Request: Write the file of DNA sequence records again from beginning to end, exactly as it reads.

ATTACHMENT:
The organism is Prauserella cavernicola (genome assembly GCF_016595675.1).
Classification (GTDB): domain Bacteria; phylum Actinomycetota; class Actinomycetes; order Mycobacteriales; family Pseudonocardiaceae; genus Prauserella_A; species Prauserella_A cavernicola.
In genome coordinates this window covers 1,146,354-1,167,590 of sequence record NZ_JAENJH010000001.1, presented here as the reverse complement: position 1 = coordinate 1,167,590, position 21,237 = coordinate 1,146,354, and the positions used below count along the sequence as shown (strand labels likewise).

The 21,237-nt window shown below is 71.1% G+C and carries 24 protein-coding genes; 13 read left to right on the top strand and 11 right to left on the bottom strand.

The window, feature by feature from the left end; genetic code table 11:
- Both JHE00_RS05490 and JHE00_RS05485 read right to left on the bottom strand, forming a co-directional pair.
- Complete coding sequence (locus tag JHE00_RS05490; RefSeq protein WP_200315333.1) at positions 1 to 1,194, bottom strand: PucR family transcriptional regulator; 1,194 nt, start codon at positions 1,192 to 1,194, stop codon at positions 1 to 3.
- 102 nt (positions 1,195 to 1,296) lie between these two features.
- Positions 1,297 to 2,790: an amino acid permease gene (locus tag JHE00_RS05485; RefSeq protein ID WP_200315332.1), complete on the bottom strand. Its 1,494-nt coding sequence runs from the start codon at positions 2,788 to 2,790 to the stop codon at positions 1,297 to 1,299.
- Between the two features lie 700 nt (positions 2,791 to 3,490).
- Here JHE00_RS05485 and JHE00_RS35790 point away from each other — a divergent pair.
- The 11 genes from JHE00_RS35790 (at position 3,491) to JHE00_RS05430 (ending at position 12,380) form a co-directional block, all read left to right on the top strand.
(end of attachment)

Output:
The organism is Prauserella cavernicola (genome assembly GCF_016595675.1).
Classification (GTDB): domain Bacteria; phylum Actinomycetota; class Actinomycetes; order Mycobacteriales; family Pseudonocardiaceae; genus Prauserella_A; species Prauserella_A cavernicola.
In genome coordinates this window covers 1,146,354-1,167,590 of sequence record NZ_JAENJH010000001.1, presented here as the reverse complement: position 1 = coordinate 1,167,590, position 21,237 = coordinate 1,146,354, and the positions used below count along the sequence as shown (strand labels likewise).

The 21,237-nt window shown below is 71.1% G+C and carries 24 protein-coding genes; 13 read left to right on the top strand and 11 right to left on the bottom strand.

The window, feature by feature from the left end; genetic code table 11:
- Both JHE00_RS05490 and JHE00_RS05485 read right to left on the bottom strand, forming a co-directional pair.
- Complete coding sequence (locus tag JHE00_RS05490; RefSeq protein WP_200315333.1) at positions 1 to 1,194, bottom strand: PucR family transcriptional regulator; 1,194 nt, start codon at positions 1,192 to 1,194, stop codon at positions 1 to 3.
- 102 nt (positions 1,195 to 1,296) lie between these two features.
- Positions 1,297 to 2,790: an amino acid permease gene (locus tag JHE00_RS05485; RefSeq protein ID WP_200315332.1), complete on the bottom strand. Its 1,494-nt coding sequence runs from the start codon at positions 2,788 to 2,790 to the stop codon at positions 1,297 to 1,299.
- Between the two features lie 700 nt (positions 2,791 to 3,490).
- Here JHE00_RS05485 and JHE00_RS35790 point away from each other — a divergent pair.
- The 11 genes from JHE00_RS35790 (at position 3,491) to JHE00_RS05430 (ending at position 12,380) form a co-directional block, all read left to right on the top strand.